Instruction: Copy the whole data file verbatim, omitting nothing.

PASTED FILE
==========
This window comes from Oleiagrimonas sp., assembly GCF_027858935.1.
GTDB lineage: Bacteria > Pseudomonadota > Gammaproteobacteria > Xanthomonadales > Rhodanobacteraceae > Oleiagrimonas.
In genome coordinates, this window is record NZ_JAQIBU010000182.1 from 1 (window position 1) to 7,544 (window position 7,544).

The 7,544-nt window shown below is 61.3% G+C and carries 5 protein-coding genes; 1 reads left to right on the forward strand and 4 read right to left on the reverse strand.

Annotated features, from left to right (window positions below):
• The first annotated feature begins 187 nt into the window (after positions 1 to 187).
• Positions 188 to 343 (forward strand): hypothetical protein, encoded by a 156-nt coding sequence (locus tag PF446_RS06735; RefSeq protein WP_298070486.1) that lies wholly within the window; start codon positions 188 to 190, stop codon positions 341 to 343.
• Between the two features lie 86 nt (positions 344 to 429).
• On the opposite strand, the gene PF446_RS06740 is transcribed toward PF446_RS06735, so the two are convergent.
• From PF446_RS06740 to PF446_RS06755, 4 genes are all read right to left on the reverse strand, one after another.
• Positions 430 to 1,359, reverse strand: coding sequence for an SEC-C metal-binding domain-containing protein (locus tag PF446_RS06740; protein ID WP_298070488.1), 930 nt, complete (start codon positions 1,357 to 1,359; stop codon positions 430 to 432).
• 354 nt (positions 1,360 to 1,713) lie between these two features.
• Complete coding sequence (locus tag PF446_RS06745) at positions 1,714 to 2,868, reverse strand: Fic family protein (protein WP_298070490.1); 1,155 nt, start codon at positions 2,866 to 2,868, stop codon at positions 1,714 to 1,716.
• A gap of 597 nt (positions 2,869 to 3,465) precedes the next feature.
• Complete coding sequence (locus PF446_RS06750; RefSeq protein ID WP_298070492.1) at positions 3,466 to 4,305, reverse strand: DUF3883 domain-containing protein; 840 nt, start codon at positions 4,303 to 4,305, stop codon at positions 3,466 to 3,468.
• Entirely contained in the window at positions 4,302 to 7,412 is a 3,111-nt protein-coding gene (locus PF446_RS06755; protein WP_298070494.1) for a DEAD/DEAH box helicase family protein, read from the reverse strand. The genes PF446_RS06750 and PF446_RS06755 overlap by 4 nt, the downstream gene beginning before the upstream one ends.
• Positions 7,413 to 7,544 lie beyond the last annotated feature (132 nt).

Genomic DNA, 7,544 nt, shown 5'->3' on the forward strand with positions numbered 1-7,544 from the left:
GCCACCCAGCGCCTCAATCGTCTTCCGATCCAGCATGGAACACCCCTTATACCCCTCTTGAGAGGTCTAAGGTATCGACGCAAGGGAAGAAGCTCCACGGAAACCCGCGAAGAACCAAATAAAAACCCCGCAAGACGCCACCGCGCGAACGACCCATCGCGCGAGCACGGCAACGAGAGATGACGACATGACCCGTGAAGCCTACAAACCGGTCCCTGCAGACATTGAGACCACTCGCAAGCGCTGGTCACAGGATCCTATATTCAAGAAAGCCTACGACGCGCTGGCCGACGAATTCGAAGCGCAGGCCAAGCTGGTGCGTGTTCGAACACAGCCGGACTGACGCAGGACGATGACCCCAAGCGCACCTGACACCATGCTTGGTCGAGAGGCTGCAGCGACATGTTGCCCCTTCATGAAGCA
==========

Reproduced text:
This window comes from Oleiagrimonas sp., assembly GCF_027858935.1.
GTDB lineage: Bacteria > Pseudomonadota > Gammaproteobacteria > Xanthomonadales > Rhodanobacteraceae > Oleiagrimonas.
In genome coordinates, this window is record NZ_JAQIBU010000182.1 from 1 (window position 1) to 7,544 (window position 7,544).

The 7,544-nt window shown below is 61.3% G+C and carries 5 protein-coding genes; 1 reads left to right on the forward strand and 4 read right to left on the reverse strand.

Annotated features, from left to right (window positions below):
• The first annotated feature begins 187 nt into the window (after positions 1 to 187).
• Positions 188 to 343 (forward strand): hypothetical protein, encoded by a 156-nt coding sequence (locus tag PF446_RS06735; RefSeq protein WP_298070486.1) that lies wholly within the window; start codon positions 188 to 190, stop codon positions 341 to 343.
• Between the two features lie 86 nt (positions 344 to 429).
• On the opposite strand, the gene PF446_RS06740 is transcribed toward PF446_RS06735, so the two are convergent.
• From PF446_RS06740 to PF446_RS06755, 4 genes are all read right to left on the reverse strand, one after another.
• Positions 430 to 1,359, reverse strand: coding sequence for an SEC-C metal-binding domain-containing protein (locus tag PF446_RS06740; protein ID WP_298070488.1), 930 nt, complete (start codon positions 1,357 to 1,359; stop codon positions 430 to 432).
• 354 nt (positions 1,360 to 1,713) lie between these two features.
• Complete coding sequence (locus tag PF446_RS06745) at positions 1,714 to 2,868, reverse strand: Fic family protein (protein WP_298070490.1); 1,155 nt, start codon at positions 2,866 to 2,868, stop codon at positions 1,714 to 1,716.
• A gap of 597 nt (positions 2,869 to 3,465) precedes the next feature.
• Complete coding sequence (locus PF446_RS06750; RefSeq protein ID WP_298070492.1) at positions 3,466 to 4,305, reverse strand: DUF3883 domain-containing protein; 840 nt, start codon at positions 4,303 to 4,305, stop codon at positions 3,466 to 3,468.
• Entirely contained in the window at positions 4,302 to 7,412 is a 3,111-nt protein-coding gene (locus PF446_RS06755; protein WP_298070494.1) for a DEAD/DEAH box helicase family protein, read from the reverse strand. The genes PF446_RS06750 and PF446_RS06755 overlap by 4 nt, the downstream gene beginning before the upstream one ends.
• Positions 7,413 to 7,544 lie beyond the last annotated feature (132 nt).

Genomic DNA, 7,544 nt, shown 5'->3' on the forward strand with positions numbered 1-7,544 from the left:
GCCACCCAGCGCCTCAATCGTCTTCCGATCCAGCATGGAACACCCCTTATACCCCTCTTGAGAGGTCTAAGGTATCGACGCAAGGGAAGAAGCTCCACGGAAACCCGCGAAGAACCAAATAAAAACCCCGCAAGACGCCACCGCGCGAACGACCCATCGCGCGAGCACGGCAACGAGAGATGACGACATGACCCGTGAAGCCTACAAACCGGTCCCTGCAGACATTGAGACCACTCGCAAGCGCTGGTCACAGGATCCTATATTCAAGAAAGCCTACGACGCGCTGGCCGACGAATTCGAAGCGCAGGCCAAGCTGGTGCGTGTTCGAACACAGCCGGACTGACGCAGGACGATGACCCCAAGCGCACCTGACACCATGCTTGGTCGAGAGGCTGCAGCGACATGTTGCCCCTTCATGAAGCA